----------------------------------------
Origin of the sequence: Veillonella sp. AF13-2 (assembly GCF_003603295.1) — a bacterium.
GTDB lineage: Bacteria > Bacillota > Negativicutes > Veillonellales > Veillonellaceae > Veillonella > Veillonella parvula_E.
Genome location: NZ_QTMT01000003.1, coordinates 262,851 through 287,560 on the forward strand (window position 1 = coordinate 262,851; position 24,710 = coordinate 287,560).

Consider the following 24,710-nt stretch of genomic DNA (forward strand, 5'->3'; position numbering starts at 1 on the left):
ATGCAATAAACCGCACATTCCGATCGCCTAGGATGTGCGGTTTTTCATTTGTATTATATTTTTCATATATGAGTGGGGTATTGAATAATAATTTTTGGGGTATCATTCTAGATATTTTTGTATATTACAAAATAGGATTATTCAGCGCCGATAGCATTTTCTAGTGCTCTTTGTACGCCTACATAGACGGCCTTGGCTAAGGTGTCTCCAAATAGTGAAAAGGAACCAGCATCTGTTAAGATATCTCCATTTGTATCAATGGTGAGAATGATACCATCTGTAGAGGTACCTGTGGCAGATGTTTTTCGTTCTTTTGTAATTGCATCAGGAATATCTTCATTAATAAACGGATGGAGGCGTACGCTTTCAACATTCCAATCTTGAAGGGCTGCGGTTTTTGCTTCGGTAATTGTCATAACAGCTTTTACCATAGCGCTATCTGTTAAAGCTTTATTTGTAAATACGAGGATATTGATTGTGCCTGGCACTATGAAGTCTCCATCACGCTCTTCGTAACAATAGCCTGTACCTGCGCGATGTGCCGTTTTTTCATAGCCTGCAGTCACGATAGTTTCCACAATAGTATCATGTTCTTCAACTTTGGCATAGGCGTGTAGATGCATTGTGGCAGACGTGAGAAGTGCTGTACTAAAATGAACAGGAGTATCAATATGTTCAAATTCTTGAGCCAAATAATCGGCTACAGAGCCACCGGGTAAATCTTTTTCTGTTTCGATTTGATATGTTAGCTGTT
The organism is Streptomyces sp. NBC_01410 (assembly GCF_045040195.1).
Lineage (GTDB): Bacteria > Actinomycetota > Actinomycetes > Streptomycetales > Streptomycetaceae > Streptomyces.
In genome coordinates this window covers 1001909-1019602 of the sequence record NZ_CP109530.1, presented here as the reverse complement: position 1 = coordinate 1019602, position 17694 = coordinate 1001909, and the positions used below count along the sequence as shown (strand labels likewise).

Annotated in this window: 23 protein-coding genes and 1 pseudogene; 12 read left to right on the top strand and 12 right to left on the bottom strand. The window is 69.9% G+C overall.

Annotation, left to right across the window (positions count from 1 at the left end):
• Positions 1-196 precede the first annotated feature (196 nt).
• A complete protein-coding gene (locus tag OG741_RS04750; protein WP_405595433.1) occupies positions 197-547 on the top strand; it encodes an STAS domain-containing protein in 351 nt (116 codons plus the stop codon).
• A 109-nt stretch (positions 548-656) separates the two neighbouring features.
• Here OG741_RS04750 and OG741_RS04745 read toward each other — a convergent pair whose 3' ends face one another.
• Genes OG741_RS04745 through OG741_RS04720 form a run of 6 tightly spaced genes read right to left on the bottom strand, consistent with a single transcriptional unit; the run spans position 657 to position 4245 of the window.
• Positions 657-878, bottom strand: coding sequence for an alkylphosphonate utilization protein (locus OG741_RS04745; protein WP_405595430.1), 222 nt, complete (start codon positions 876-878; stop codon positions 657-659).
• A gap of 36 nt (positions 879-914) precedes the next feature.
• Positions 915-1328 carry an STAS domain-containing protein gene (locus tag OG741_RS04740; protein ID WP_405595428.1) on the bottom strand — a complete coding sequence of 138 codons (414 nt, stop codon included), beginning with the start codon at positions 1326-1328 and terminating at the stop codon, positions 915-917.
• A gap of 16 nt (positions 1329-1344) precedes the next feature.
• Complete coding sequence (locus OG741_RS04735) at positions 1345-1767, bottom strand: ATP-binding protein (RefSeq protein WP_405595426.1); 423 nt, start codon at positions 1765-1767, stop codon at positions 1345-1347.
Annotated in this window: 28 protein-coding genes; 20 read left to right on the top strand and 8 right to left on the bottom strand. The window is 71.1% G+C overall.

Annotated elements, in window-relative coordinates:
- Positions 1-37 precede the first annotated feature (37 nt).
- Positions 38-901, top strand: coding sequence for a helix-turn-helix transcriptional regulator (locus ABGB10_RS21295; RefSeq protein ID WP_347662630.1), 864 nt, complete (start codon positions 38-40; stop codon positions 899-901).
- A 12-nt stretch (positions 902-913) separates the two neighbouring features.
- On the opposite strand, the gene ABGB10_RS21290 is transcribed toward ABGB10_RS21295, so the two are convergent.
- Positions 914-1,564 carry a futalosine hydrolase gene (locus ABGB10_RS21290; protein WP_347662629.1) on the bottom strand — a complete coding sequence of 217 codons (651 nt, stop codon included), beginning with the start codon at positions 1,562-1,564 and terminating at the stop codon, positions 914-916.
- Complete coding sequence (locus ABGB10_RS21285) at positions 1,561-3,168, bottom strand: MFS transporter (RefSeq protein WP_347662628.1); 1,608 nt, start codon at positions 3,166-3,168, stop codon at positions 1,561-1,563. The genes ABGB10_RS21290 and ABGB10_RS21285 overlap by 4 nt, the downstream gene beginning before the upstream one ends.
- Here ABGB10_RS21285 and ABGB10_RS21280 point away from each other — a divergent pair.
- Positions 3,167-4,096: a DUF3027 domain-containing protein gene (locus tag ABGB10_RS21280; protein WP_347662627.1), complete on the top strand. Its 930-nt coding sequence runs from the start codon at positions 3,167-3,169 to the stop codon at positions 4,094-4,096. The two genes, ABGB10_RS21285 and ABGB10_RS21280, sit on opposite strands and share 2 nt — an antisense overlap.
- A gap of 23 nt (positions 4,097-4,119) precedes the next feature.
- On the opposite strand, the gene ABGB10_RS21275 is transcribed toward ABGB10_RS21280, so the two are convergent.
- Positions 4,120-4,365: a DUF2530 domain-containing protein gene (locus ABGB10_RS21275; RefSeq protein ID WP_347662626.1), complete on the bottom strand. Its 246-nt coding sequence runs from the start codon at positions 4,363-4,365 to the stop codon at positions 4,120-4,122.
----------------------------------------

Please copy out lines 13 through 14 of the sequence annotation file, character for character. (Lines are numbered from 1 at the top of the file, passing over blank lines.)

• A 109-nt stretch (positions 548-656) separates the two neighbouring features.
• Here OG741_RS04750 and OG741_RS04745 read toward each other — a convergent pair whose 3' ends face one another.